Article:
From my previous project "Bejalai" (you can watch the trailer above), I found out that back in the days, when the Iban migrated to Sarawak from Kalimantan, they have also learned tattooing from their Penan trekkers, part of the Orang Ulu.
Unlike the Iban, all Orang Ulu tattoo artists were women. Orang Ulu tattoo has not been practiced for many years, but the designs worn on living flesh continue to be stunning in their simplicity yet powerful in their abstraction. Until recently, tattooing here remained relatively unrecognized from an artistic standpoint.
Today, Orang Ulu tattoo is a dying, if not already dead, traditional practice. Disruptions to indigenous culture as a result of missionization and modernity continue to pave the way for a relinquishing of ancient customs.
I am on a personal mission to meet the women of Orang Ulu, who were once tattoo artists. Even if I have to travel into the interior of Sarawak but all that will begin from a small town called Belaga.
Hey, my name is Uzair. I love making videos and most of the times, I use it to tell stories.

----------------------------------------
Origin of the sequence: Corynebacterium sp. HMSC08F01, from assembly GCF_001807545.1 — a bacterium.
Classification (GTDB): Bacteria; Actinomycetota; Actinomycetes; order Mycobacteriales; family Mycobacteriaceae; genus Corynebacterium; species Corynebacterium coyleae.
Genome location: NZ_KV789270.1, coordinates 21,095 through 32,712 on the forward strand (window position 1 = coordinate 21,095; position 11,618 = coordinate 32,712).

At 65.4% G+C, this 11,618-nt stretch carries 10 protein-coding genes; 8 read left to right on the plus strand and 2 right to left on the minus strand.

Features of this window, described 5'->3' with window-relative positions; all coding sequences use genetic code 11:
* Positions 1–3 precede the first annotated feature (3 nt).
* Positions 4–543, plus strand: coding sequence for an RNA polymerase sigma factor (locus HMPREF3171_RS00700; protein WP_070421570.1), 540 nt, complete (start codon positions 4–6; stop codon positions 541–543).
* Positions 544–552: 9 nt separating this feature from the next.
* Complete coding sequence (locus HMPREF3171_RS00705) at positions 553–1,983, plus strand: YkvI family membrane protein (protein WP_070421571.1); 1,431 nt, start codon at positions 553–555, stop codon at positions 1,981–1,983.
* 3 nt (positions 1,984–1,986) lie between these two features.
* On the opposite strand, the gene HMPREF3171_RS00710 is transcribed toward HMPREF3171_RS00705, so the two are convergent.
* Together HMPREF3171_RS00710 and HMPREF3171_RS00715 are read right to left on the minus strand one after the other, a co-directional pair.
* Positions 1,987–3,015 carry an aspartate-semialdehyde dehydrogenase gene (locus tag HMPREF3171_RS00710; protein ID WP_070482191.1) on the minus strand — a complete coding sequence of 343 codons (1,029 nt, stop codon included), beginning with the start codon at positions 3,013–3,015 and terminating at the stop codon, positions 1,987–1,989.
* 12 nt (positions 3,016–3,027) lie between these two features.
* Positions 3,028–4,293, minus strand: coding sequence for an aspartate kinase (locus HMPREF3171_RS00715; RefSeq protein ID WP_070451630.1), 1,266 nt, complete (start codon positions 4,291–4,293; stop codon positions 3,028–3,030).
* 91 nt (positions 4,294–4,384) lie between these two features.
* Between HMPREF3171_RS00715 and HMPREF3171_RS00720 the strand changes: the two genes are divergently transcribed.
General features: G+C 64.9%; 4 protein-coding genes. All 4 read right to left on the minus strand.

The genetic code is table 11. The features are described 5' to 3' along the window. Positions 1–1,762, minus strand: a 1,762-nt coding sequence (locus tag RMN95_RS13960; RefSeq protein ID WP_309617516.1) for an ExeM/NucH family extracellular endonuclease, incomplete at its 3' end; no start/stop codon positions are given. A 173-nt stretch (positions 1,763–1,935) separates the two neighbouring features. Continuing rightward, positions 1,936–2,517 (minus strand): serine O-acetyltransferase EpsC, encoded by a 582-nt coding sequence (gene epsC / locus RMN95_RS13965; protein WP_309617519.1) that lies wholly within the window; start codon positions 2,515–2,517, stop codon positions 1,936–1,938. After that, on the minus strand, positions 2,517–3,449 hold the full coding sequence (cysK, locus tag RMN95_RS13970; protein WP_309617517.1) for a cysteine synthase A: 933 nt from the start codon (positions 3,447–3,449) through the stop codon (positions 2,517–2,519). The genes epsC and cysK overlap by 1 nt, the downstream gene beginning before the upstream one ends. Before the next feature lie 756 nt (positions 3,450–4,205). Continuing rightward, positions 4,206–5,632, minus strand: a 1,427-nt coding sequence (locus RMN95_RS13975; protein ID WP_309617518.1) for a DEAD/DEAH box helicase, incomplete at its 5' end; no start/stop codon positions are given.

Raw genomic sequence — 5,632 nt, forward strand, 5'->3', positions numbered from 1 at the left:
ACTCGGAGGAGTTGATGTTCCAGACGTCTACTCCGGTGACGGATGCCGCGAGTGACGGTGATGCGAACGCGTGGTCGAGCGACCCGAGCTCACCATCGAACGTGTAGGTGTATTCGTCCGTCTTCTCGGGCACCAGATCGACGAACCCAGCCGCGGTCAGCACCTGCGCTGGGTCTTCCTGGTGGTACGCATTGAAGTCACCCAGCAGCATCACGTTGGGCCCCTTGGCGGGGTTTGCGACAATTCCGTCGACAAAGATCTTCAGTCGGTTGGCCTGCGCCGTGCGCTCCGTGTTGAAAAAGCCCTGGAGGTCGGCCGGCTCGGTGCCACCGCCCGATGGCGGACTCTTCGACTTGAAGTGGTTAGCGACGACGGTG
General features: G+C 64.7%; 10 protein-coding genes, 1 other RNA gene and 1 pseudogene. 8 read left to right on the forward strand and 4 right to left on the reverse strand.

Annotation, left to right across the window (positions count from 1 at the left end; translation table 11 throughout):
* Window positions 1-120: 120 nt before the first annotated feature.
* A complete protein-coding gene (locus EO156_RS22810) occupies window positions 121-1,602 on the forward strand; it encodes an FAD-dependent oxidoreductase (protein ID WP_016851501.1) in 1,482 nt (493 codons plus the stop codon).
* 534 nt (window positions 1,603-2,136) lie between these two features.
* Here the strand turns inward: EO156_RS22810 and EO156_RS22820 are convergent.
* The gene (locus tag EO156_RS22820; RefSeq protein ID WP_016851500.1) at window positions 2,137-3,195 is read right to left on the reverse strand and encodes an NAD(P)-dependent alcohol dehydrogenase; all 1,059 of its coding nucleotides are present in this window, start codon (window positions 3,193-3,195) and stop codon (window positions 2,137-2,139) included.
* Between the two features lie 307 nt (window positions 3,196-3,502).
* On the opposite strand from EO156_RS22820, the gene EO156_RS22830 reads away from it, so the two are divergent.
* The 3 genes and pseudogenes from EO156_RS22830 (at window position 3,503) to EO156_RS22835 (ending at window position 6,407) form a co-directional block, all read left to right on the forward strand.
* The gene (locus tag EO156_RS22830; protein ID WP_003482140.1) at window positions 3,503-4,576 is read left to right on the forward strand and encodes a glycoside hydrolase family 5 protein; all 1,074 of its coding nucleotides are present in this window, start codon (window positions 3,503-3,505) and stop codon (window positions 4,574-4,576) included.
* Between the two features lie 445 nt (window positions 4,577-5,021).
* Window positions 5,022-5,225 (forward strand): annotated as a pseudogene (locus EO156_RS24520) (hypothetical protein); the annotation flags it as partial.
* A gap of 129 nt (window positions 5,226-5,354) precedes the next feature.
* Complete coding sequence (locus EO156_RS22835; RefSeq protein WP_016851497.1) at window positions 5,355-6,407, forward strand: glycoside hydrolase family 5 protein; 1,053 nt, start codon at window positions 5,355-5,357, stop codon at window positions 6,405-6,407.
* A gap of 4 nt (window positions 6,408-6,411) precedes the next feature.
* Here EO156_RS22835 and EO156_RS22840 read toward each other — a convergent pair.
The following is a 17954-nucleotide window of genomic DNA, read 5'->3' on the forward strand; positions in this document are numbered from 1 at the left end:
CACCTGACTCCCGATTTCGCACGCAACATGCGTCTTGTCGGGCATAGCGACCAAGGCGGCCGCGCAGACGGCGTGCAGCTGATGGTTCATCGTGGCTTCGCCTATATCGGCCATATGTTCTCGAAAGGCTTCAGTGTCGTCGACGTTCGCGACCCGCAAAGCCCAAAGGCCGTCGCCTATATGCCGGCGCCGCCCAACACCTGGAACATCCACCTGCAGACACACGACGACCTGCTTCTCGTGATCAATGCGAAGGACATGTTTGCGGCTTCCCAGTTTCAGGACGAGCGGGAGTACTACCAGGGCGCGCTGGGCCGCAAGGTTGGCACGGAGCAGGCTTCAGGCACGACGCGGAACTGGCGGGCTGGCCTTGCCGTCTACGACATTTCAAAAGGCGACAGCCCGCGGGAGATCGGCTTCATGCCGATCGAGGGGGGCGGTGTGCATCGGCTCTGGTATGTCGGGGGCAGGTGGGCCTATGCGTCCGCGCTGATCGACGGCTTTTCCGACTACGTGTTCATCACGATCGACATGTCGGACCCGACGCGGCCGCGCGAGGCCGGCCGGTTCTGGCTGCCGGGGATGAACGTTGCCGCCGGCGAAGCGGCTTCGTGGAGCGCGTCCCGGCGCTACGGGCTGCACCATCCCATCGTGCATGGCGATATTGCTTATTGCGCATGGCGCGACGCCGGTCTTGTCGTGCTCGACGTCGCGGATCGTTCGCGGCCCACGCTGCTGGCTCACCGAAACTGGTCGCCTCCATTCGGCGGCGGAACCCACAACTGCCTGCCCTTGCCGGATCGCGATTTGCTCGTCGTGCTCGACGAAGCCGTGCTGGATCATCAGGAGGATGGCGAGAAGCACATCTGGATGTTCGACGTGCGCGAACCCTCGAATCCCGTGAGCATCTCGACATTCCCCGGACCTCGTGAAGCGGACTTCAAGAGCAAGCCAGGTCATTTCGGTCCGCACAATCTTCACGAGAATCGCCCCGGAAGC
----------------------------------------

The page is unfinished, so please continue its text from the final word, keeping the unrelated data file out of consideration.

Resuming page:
Recently, I made a short documentary about an old tradition of the Iban called "Bejalai" (you can click on the link for the trailer). I learn a lot about our culture from hearing their untold stories.
From that project, I realised that there are more things that we do not know and it is right in our own backyard. If nobody is going to document their stories, it will die with them and future generations will never get to learn about their ancestors.
How I Plan To Go Forth
With the fund, it will help me kickstart the research for this particular subject.
Depending on the amount given, I am hoping to be able to document the vanishing culture before it is forgotten.
What is the point to go forth but not knowing where we came from?
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